Egyptian government toward the integration of nonviolent movements in the political
sphere. Unfortunately, no steps have been taken in that direction. The Muslim
Brotherhood remains excluded from the political sphere and faces at virtually regular
intervals the repressive measures of the government. Islamist-led initiatives to establish
political parties (e.g., al-Wasat initiative) are normally blocked by the governmentcontrolled
Political Parties Affairs Committee. Despite their continued containment and
exclusion in the last few years, democratic Islamists have upheld their strategic choice for
gradual political reforms.
Throughout the last three years, different secular parties have been gradually reaching out
to mainstream Islamists and engaging them in campaigns calling for reforms. Islamists,
for their part, have seized the integration opportunity and positioned themselves at the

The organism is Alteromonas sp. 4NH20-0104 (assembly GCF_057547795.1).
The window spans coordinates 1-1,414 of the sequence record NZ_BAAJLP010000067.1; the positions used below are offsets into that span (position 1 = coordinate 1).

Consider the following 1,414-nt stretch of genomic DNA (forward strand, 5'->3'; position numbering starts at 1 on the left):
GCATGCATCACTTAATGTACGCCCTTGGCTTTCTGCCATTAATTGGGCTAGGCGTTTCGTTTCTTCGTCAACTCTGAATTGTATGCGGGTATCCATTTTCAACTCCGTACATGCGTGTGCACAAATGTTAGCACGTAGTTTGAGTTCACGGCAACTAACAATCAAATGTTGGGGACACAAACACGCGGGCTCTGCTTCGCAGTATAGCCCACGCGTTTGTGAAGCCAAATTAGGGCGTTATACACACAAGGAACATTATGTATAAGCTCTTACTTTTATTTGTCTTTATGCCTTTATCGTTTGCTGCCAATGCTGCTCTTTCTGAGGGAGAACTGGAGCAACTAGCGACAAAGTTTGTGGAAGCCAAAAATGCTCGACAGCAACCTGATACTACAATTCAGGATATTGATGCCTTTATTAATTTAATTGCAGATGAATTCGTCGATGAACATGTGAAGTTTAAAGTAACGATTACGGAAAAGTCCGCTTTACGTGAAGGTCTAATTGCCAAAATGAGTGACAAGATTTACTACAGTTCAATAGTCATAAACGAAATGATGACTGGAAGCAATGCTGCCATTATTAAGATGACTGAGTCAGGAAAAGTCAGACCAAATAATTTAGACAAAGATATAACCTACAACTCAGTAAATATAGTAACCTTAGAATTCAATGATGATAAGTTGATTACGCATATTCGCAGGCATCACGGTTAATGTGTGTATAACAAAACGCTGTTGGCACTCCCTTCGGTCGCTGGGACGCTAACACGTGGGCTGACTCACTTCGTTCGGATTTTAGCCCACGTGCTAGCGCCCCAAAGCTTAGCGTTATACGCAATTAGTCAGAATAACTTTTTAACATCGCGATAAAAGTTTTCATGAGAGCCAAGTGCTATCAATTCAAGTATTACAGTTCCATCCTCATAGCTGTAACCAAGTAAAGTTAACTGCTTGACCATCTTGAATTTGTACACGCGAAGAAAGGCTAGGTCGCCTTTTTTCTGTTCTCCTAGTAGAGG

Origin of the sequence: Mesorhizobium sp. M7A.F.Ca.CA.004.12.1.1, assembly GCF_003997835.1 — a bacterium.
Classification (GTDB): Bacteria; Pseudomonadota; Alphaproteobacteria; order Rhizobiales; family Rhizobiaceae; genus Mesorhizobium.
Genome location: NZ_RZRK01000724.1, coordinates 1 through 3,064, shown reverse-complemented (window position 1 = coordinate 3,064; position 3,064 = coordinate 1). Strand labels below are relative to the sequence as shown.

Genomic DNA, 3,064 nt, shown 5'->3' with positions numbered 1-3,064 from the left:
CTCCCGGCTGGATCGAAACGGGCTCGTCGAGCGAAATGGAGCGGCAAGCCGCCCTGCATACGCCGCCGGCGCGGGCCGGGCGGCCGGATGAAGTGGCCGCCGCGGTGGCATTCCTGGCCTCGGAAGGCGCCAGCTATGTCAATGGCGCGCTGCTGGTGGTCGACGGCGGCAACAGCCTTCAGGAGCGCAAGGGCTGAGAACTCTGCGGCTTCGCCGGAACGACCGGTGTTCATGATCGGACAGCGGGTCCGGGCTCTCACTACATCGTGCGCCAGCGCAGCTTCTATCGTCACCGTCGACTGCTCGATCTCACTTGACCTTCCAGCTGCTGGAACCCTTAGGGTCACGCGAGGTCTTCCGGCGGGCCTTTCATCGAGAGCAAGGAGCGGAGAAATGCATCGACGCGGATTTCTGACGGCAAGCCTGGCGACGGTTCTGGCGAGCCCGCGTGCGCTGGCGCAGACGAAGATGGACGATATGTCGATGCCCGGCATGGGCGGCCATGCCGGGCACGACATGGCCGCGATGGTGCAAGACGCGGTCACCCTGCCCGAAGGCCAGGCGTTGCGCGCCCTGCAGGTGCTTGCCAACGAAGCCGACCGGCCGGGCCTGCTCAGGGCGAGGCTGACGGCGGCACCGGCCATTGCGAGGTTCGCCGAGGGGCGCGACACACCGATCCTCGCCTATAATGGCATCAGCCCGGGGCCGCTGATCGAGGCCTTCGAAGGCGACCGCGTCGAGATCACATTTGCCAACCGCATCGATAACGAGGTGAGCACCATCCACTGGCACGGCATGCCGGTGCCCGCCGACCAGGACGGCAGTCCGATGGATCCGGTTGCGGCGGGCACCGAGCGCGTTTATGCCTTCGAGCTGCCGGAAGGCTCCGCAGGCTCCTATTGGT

heart of the growing popular opposition. The Egyptian Movement for Change, Kifaya
(Enough), stands for this emerging secular-religious national alliance for democracy.
These are significant initial steps. Democratic opposition platforms are by far more
effective with Islamist participation than without it.
Promoting Political Reform in Egypt
Egypt’s path to democracy is uncertain. The government’s reform policies in the last
three years have gone in the right direction, but they stop short of introducing a package
of substantial changes into the political power structure and the restrictive patterns of
political participation prevailing in the country. Apparently, the only way to end the
current stalemate is to mobilize large constituencies for political reform. Opposition
parties and civil society actors, however, face restrictions imposed by the government and
suffer from various structural deficiencies. Nonviolent Islamists have the potential to
reach out to considerable constituencies, but they are suppressed by the government’s
security forces and have rather limited room for maneuver.
Egypt is so geostrategically important that it can neither be ignored nor subjected to
pressures. The United States can help promote reform by encouraging the government to